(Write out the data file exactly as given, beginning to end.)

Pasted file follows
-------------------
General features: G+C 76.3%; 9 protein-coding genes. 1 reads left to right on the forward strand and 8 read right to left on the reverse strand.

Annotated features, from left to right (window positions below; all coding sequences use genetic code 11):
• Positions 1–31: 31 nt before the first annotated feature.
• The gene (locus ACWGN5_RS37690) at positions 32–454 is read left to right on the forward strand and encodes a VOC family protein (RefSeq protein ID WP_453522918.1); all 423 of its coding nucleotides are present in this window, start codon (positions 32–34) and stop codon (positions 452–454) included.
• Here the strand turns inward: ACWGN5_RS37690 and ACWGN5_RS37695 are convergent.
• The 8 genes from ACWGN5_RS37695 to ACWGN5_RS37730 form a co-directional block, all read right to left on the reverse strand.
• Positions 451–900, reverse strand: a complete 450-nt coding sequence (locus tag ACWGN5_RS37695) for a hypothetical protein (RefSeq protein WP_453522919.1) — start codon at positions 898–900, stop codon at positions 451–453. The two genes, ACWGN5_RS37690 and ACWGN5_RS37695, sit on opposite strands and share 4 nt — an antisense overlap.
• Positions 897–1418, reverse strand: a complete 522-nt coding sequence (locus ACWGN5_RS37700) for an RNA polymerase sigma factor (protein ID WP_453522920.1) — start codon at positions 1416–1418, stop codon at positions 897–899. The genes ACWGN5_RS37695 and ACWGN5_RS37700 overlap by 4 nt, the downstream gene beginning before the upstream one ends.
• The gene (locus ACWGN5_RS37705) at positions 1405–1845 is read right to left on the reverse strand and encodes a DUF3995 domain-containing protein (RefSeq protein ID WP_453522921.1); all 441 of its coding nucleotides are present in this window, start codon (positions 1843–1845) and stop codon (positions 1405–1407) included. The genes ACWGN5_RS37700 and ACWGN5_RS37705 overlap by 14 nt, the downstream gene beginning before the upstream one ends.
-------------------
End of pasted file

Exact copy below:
General features: G+C 76.3%; 9 protein-coding genes. 1 reads left to right on the forward strand and 8 read right to left on the reverse strand.

Annotated features, from left to right (window positions below; all coding sequences use genetic code 11):
• Positions 1–31: 31 nt before the first annotated feature.
• The gene (locus ACWGN5_RS37690) at positions 32–454 is read left to right on the forward strand and encodes a VOC family protein (RefSeq protein ID WP_453522918.1); all 423 of its coding nucleotides are present in this window, start codon (positions 32–34) and stop codon (positions 452–454) included.
• Here the strand turns inward: ACWGN5_RS37690 and ACWGN5_RS37695 are convergent.
• The 8 genes from ACWGN5_RS37695 to ACWGN5_RS37730 form a co-directional block, all read right to left on the reverse strand.
• Positions 451–900, reverse strand: a complete 450-nt coding sequence (locus tag ACWGN5_RS37695) for a hypothetical protein (RefSeq protein WP_453522919.1) — start codon at positions 898–900, stop codon at positions 451–453. The two genes, ACWGN5_RS37690 and ACWGN5_RS37695, sit on opposite strands and share 4 nt — an antisense overlap.
• Positions 897–1418, reverse strand: a complete 522-nt coding sequence (locus ACWGN5_RS37700) for an RNA polymerase sigma factor (protein ID WP_453522920.1) — start codon at positions 1416–1418, stop codon at positions 897–899. The genes ACWGN5_RS37695 and ACWGN5_RS37700 overlap by 4 nt, the downstream gene beginning before the upstream one ends.
• The gene (locus ACWGN5_RS37705) at positions 1405–1845 is read right to left on the reverse strand and encodes a DUF3995 domain-containing protein (RefSeq protein ID WP_453522921.1); all 441 of its coding nucleotides are present in this window, start codon (positions 1843–1845) and stop codon (positions 1405–1407) included. The genes ACWGN5_RS37700 and ACWGN5_RS37705 overlap by 14 nt, the downstream gene beginning before the upstream one ends.